ARTivity History

“ARTivity On The Green” is an art-themed park located on Liberty Street, between 6th and 7th Streets, in downtown Winston-Salem.  It was conceived as an Art For Art’s Sake (AFAS) project, designed by the STITCH Design Shop, built by the Frank L. Blum Construction Company, and funded by the Thomas J. Regan Jr. Foundation.   Construction started in December of 2014, and the ribbon-cutting ceremony was on May 9, 2015.

ARTivity On The Green expands the Art District and connects it to Innovation Quarter.  It brings energy back to a section of downtown that had been forgotten, with features intended to inspire visitors visually and physically.  The park features central water misting towers, a bandstand, a mural wall, and rolling grassy hills. All of this is lit at night, and the lights on the towers and bandstand change colors.

ARTivity On The Green has six entrances marked by red ground lines.  The lines meander on city sidewalks of the Liberty St. / Trade St. / 6th St. / 7th St. block and climb onto the sides of buildings.  They culminate at thirteen red towers called the “Tower Cloud” in the center of the park.  The towers are different heights to mimic the shape of the R.J. Reynolds building (now known as the Kimpton Cardinal Hotel), and during warm months emit a water mist as a tribute to Winston-Salem’s industrial past.  The bandstand consists of seven steel ribbons that represent the notes of a musical octave.  The bandstand also features seats at the ends of some ribbons and artist easels at the ends of other ribbons.  “ARTivity After Dark” concerts are performed at this bandstand, as well as concerts during “Arts On Sunday” artist festivals.   The mural wall features area artists, and is repainted each Spring during a festival called “Concrete Canvas”, so the art changes yearly.   The rolling grassy hills pay homage to the foothills of the Piedmont, and offer comfortable places to sit and play.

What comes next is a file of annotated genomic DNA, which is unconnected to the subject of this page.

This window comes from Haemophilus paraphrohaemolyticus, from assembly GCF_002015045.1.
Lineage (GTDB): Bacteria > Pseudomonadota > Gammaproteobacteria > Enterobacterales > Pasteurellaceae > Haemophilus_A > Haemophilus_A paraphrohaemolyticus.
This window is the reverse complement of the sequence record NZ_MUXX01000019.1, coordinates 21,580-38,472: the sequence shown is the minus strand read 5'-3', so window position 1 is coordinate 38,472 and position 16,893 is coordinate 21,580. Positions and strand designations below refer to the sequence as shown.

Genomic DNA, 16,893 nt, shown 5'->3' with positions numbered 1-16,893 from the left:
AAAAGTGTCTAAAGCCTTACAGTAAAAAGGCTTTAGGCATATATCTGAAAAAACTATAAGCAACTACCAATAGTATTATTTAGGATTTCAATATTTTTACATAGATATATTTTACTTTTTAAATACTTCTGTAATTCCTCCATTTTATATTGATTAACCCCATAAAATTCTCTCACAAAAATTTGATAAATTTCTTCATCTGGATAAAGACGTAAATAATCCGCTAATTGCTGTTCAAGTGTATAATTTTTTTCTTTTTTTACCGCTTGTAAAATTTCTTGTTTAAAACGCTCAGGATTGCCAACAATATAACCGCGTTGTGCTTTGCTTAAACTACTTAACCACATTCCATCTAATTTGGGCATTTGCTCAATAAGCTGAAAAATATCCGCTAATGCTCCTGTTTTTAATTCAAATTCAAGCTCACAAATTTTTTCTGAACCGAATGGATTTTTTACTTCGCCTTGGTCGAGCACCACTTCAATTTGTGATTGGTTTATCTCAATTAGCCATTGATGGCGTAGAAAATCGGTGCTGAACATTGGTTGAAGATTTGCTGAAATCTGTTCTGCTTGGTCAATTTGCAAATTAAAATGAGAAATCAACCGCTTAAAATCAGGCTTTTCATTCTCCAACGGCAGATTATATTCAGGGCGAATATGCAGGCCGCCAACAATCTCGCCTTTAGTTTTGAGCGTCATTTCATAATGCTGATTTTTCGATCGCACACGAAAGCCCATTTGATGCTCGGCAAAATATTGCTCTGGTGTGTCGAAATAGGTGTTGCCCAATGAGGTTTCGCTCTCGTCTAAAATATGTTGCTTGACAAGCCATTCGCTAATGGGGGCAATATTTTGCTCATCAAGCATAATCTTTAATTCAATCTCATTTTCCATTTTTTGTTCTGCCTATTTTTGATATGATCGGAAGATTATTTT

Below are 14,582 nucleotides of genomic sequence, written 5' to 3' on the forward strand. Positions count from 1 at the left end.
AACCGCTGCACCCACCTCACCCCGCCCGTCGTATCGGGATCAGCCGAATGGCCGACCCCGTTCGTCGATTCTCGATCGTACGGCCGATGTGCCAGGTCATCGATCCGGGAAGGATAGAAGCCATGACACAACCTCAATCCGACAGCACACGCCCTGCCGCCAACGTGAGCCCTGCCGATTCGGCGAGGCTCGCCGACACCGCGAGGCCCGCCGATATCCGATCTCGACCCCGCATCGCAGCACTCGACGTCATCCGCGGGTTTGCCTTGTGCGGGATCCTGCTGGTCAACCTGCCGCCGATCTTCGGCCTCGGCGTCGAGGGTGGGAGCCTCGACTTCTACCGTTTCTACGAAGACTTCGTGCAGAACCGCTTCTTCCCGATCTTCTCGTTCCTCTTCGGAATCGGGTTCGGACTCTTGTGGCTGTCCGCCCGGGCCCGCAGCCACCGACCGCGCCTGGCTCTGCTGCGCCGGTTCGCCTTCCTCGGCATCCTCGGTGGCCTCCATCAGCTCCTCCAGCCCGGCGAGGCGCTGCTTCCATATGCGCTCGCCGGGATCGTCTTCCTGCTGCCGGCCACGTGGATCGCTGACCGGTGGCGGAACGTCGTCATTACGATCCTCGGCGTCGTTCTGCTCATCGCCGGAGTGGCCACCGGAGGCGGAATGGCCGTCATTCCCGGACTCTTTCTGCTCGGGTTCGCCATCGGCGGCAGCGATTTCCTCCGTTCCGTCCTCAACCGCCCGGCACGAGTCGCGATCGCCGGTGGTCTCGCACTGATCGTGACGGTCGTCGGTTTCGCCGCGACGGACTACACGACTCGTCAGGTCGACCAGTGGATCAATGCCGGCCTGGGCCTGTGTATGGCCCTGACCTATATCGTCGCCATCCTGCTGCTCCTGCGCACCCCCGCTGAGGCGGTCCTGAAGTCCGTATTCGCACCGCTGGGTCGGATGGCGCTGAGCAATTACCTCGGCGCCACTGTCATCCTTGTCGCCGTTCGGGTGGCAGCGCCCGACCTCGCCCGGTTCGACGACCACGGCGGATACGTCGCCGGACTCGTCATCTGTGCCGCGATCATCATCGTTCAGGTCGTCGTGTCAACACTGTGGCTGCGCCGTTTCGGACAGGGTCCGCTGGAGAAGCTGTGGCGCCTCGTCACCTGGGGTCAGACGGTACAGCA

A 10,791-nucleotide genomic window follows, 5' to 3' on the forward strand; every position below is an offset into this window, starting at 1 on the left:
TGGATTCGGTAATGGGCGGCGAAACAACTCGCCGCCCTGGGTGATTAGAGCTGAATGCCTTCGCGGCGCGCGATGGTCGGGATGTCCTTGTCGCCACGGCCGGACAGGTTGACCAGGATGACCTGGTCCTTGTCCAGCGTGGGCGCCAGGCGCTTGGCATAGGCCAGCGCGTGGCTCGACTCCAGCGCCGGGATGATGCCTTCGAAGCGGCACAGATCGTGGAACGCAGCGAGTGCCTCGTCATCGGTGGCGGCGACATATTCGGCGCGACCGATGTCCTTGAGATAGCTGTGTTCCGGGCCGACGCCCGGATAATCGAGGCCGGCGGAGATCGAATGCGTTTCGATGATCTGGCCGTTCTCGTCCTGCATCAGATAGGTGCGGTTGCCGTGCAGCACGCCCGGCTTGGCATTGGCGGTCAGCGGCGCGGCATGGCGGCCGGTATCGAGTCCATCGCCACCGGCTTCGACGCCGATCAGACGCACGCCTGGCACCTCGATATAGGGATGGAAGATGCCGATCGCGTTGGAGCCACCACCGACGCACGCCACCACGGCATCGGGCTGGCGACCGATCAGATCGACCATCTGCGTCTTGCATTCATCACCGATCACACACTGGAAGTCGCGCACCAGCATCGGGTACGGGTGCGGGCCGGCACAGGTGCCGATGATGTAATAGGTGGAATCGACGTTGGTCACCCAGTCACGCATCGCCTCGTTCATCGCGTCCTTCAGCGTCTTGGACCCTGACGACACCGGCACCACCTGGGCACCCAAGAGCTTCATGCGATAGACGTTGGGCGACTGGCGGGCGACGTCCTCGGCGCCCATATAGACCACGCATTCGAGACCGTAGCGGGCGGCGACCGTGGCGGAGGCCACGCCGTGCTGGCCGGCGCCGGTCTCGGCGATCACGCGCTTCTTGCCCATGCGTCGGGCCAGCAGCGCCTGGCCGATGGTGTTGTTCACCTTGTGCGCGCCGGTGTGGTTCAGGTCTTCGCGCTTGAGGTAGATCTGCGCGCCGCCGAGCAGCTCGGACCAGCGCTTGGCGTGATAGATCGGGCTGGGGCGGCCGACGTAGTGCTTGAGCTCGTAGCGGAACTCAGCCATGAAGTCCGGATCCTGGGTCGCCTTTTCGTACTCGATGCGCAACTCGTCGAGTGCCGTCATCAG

Interesting details about ARTivity On The Green
• The towers mist every half hour, for three minute intervals, from 8:30 a.m. to 11:00 p.m.  They are turned on when the weather warms in April, until cold weather comes at the end of October.

• Why are there thirteen towers?  Due to the pattern of the red ground lines.  Each of the six lines entering the park split into three parallel lines.  The center lines meet at the center tower.  The outside lines lead to benches and thresholds (tall archways), and then end at individual towers – so with six original lines branching off into these pairs we needed twelve towers at their ends.

• The towers are positioned to align with a traditional design feature of Winston-Salem:  on a straight line from the R.J. Reynolds Building through Wait Chapel on the campus of Wake Forest University and on to Pilot Mountain.

• Each threshold marks a gravel breakout space used for tent locations during festivals.  They may hold sculptures in the future.

• The ribbons of the bandstand can be used as whisper dishes.  If people sit on opposite seats of the same ribbon (facing the ribbon) they can converse even at a whisper.

• The Mural wall was built to provide a dynamic place to display art as well as to retain soil used to build the rolling hills at that side of the park.

• There are art designs on the sidewalks that can only be seen when it is wet.

ARTivity On The Green can be scheduled for concerts and festivals.  Please inquire with the contacts listed on this web site under “ARTivity After Dark” or the “Contact” tab.  Due to our insurance restrictions please no alcohol, weapons, skateboarding, politics or religion.

Photos from inception to grand opening of ARTivity on the Green

Click a picture for a larger view and to scroll through the gallery.
Photography by Doug Rice Photography.